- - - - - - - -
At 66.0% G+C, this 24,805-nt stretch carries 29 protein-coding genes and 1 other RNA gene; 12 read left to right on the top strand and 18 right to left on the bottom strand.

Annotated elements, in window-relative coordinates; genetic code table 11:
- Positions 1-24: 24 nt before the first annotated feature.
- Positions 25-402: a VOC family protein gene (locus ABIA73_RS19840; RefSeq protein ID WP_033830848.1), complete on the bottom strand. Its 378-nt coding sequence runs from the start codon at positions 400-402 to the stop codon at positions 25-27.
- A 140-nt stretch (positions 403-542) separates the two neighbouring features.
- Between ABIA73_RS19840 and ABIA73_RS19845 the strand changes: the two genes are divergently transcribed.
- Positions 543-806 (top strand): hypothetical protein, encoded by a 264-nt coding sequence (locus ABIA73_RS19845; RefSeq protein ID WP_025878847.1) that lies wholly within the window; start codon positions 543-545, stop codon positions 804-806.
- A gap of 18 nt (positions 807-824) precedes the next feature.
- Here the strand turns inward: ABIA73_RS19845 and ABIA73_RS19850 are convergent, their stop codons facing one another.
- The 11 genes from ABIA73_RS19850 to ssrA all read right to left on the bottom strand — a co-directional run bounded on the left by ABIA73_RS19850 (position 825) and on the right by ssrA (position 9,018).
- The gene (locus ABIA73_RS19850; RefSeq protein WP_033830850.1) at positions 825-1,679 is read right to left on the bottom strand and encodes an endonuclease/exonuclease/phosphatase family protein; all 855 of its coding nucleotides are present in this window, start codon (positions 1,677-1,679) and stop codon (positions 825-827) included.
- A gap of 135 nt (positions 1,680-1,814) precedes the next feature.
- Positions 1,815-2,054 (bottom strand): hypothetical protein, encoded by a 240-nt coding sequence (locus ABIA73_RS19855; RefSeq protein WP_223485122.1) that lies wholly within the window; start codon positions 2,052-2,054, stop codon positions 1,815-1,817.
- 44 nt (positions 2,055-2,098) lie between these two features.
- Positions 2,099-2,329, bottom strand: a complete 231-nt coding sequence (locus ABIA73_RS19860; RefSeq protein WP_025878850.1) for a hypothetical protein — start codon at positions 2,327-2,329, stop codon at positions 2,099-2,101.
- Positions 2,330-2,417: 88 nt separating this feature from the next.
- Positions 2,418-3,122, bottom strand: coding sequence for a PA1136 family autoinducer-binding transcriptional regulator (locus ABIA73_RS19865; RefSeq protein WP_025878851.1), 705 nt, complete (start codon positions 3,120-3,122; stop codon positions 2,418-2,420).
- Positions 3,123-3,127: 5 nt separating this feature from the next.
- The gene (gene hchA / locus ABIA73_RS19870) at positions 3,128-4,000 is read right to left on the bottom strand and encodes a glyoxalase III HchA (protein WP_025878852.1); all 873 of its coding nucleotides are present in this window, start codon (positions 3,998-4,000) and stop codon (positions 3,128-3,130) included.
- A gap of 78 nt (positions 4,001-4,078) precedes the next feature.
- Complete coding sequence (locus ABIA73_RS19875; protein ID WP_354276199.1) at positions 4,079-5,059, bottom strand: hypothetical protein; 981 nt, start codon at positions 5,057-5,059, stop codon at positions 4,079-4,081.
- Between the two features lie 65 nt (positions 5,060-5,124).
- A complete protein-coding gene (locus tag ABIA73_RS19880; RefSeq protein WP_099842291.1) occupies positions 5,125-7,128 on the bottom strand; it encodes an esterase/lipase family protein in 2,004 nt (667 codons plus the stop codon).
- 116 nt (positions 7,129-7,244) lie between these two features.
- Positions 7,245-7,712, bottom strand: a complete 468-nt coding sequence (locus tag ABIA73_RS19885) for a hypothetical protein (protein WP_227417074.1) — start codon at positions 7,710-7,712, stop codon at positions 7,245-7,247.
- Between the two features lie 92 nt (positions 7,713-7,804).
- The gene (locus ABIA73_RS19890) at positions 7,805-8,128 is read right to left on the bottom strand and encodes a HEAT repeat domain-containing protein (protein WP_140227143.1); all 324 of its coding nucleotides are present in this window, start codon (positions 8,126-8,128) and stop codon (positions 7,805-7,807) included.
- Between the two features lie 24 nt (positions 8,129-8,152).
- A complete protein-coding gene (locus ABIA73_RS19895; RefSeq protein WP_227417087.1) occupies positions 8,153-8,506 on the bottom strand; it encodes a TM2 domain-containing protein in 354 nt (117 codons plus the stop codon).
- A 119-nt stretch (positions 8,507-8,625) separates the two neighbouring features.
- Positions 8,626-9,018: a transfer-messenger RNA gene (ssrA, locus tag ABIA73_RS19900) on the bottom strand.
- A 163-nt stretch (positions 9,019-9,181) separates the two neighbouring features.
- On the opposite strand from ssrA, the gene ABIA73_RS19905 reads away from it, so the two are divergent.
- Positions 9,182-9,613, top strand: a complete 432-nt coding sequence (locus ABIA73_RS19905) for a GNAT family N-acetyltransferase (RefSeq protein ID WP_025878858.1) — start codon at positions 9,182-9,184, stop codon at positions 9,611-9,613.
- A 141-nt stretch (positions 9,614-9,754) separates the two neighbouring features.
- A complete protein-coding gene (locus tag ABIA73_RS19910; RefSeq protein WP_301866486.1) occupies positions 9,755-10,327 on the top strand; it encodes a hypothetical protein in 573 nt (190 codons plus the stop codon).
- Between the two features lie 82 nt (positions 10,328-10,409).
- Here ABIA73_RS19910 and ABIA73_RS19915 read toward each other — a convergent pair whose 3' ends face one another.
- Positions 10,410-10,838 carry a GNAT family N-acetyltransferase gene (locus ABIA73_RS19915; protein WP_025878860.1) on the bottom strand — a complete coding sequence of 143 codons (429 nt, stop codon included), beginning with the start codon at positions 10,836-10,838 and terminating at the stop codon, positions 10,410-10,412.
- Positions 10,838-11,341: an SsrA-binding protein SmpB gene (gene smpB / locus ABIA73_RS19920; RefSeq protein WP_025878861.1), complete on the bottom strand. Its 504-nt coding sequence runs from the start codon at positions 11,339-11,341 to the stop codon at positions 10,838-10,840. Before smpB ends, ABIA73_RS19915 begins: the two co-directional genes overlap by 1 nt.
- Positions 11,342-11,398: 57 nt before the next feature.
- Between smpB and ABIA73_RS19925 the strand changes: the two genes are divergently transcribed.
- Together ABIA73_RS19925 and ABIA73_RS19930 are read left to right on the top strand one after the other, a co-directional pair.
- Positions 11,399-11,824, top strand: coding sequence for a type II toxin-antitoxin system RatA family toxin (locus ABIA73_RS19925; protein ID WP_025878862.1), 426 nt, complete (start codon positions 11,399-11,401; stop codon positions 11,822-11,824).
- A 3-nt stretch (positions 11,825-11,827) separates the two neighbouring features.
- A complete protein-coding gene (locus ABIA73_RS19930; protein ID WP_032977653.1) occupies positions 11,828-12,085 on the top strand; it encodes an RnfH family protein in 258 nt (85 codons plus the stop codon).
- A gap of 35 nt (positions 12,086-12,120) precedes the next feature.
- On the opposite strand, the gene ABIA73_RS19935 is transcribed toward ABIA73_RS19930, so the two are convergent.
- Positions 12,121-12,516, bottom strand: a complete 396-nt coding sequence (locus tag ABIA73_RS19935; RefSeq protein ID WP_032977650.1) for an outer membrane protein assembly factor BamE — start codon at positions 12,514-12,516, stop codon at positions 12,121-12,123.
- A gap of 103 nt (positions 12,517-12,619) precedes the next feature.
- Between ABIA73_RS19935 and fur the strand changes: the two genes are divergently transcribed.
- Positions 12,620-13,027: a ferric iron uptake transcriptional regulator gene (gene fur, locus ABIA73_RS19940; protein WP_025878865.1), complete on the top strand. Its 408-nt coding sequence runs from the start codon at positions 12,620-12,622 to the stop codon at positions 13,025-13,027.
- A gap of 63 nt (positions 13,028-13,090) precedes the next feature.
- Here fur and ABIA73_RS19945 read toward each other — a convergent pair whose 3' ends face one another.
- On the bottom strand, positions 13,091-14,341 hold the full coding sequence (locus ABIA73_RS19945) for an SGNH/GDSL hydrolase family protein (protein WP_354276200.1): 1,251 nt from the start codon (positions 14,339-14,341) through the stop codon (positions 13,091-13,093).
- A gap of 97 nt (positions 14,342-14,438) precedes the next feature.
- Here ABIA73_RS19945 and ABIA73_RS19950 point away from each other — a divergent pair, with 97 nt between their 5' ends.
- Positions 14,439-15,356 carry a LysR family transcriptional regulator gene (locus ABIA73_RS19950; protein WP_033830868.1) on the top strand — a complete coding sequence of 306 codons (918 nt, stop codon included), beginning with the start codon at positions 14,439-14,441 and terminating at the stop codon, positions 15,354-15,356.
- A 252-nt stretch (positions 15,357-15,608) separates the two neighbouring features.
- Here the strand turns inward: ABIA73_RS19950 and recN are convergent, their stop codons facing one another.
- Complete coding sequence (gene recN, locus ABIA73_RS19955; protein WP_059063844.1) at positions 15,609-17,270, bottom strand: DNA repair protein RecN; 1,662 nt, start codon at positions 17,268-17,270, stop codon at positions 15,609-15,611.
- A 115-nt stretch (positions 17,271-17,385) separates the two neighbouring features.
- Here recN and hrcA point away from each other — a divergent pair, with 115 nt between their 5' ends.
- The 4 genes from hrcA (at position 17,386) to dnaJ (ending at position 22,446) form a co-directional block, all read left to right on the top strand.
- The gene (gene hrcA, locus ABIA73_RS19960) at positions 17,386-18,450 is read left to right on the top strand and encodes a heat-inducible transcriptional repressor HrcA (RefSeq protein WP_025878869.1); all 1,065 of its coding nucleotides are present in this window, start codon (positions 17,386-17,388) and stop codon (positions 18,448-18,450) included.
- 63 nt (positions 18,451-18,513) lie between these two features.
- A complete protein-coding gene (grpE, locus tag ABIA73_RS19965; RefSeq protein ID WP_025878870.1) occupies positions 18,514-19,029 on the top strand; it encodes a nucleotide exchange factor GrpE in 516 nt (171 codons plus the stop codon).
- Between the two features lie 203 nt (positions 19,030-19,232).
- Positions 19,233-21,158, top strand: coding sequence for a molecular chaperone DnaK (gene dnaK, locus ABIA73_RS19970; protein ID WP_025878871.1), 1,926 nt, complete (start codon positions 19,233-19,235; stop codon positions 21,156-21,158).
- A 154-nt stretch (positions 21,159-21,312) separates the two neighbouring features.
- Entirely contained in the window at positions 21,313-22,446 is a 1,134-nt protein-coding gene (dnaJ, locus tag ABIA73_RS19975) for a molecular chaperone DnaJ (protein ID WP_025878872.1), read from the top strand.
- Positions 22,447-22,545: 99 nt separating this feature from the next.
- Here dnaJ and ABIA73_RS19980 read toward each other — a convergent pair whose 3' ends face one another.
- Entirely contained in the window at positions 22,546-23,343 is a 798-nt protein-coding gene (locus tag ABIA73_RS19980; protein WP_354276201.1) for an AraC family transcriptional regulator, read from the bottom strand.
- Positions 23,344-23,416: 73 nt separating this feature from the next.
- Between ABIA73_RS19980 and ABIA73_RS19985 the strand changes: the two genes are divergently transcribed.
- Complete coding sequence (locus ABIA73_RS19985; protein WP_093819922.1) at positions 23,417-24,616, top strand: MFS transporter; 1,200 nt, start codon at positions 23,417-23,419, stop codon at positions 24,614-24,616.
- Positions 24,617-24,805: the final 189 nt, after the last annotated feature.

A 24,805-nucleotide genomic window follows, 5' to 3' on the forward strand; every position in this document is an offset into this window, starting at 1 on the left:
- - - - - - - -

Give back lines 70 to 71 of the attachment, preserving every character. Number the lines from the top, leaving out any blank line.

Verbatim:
- A 154-nt stretch (positions 21,159-21,312) separates the two neighbouring features.
- Entirely contained in the window at positions 21,313-22,446 is a 1,134-nt protein-coding gene (dnaJ, locus tag ABIA73_RS19975) for a molecular chaperone DnaJ (protein ID WP_025878872.1), read from the top strand.